Please use this identifier to cite or link to this item: http://hdl.handle.net/1893/29293
Appears in Collections:Faculty of Health Sciences and Sport Journal Articles
Peer Review Status: Refereed
Title: Bodies of knowledge: connecting the evidence bases on physical activity and health inequalities
Author(s): Kay, Tess
Contact Email: t.a.kay@stir.ac.uk
Keywords: health inequalities
social determinants of health
evidence
knowledge production
physical activity
Issue Date: 2016
Citation: Kay T (2016) Bodies of knowledge: connecting the evidence bases on physical activity and health inequalities. International Journal of Sport Policy, 8 (4), pp. 539-557. https://doi.org/10.1080/19406940.2016.1228690
Abstract: This paper addresses the absence of social science perspectives in physical activity policy guidance. Physical activity is a universal health focus, a priority for global, regional and national agencies acting on public health (e.g. the World Health Organisation; WHO Regional Office for Europe; Public Health England). Current UK guidance about being physically active was published in 2011, during a period of intense economic downturn and ‘austerity’ welfare. Physical activity is known to be lowest among sectors of the population at the lower end of the social gradient, making marginalised and disadvantaged groups priorities for initiatives to raise activity levels. Although much emphasis was given to the robust scientific underpinning of the 2011 guidance, it failed to engage with either the national or global debate around health inequalities, and gave no consideration to the social processes affecting health. This paper considers this omission. It first overviews patterns of health inequalities and explains the potential contribution of physical activity to addressing them. It then reviews the content of UK physical activity guidance, examines the role of health behaviour research in informing them, and suggests a number of ways in which social science knowledge could have enhanced its analysis. The paper then considers the process of knowledge production which informed the guidance, and considers the value of incorporating research into the social determinants of health (SDH) into the evidence base that informs physical activity guidance. It concludes with suggestions about how this might be done.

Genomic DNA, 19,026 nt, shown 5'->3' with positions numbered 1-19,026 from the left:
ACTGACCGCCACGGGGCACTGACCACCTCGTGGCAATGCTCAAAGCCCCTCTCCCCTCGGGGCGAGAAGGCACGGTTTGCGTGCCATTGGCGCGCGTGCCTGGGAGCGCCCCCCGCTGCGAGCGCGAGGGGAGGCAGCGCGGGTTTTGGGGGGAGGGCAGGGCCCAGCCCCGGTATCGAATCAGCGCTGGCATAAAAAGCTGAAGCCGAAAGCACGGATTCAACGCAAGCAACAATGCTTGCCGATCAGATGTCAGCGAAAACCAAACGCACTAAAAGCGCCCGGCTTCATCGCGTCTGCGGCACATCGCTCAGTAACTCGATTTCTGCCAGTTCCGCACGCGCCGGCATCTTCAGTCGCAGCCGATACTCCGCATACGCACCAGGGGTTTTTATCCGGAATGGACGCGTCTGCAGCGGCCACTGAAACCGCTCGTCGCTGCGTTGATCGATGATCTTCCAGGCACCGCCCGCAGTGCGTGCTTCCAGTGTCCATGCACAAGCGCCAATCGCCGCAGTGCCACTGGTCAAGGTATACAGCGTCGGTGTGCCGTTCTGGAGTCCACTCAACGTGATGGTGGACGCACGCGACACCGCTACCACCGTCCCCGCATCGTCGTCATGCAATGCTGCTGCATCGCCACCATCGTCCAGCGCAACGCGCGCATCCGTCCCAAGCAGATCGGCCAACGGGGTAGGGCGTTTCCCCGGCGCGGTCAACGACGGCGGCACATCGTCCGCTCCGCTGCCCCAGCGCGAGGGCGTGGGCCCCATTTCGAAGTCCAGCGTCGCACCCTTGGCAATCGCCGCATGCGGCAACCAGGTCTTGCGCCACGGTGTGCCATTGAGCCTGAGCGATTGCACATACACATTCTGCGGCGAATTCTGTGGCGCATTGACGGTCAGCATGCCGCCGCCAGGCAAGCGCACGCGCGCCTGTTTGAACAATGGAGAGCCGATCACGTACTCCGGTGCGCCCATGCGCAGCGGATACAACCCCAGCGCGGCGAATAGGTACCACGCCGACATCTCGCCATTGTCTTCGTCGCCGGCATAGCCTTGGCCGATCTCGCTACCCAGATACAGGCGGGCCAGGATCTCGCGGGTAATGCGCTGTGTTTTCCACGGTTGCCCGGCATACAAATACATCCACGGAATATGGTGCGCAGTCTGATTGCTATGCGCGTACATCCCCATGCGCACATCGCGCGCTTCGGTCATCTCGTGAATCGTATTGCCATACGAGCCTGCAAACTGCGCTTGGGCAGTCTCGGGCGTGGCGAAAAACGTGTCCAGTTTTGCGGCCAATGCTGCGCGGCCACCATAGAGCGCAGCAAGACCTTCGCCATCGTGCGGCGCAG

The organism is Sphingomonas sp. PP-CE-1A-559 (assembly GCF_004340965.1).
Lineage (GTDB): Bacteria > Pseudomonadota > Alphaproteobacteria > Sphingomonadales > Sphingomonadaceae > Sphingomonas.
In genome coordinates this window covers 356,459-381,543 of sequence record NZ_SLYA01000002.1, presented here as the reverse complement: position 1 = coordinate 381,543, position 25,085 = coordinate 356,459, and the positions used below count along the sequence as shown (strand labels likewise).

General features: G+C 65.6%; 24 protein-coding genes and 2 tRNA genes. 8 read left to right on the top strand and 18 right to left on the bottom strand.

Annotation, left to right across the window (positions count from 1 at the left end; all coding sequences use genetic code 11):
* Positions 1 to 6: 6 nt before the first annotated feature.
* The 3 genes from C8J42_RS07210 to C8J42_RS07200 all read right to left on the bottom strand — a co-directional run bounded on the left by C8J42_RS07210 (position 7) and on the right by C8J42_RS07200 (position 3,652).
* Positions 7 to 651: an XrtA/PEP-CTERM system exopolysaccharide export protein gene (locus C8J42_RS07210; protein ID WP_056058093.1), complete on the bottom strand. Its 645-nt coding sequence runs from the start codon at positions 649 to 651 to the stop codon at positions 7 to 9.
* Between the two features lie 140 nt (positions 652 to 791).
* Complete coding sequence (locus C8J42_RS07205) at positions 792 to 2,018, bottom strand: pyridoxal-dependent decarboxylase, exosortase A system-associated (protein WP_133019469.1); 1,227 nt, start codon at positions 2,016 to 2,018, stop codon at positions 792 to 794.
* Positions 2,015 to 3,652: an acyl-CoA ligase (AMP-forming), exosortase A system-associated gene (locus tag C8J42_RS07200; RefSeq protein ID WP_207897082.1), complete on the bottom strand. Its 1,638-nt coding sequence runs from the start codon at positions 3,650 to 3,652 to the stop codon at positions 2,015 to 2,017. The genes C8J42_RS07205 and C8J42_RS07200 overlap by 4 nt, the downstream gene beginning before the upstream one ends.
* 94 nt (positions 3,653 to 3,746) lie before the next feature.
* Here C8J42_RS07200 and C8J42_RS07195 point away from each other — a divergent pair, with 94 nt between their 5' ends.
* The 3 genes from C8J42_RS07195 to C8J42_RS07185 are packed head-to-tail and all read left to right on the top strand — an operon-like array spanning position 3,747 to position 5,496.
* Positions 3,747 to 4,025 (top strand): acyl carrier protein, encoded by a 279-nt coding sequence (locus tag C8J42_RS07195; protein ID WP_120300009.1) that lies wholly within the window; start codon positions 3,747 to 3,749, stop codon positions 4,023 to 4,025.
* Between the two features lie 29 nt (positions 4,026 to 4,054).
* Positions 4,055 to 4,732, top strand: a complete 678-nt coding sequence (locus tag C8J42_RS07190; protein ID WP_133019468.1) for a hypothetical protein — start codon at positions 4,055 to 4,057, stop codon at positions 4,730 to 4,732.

DOI Link: 10.1080/19406940.2016.1228690
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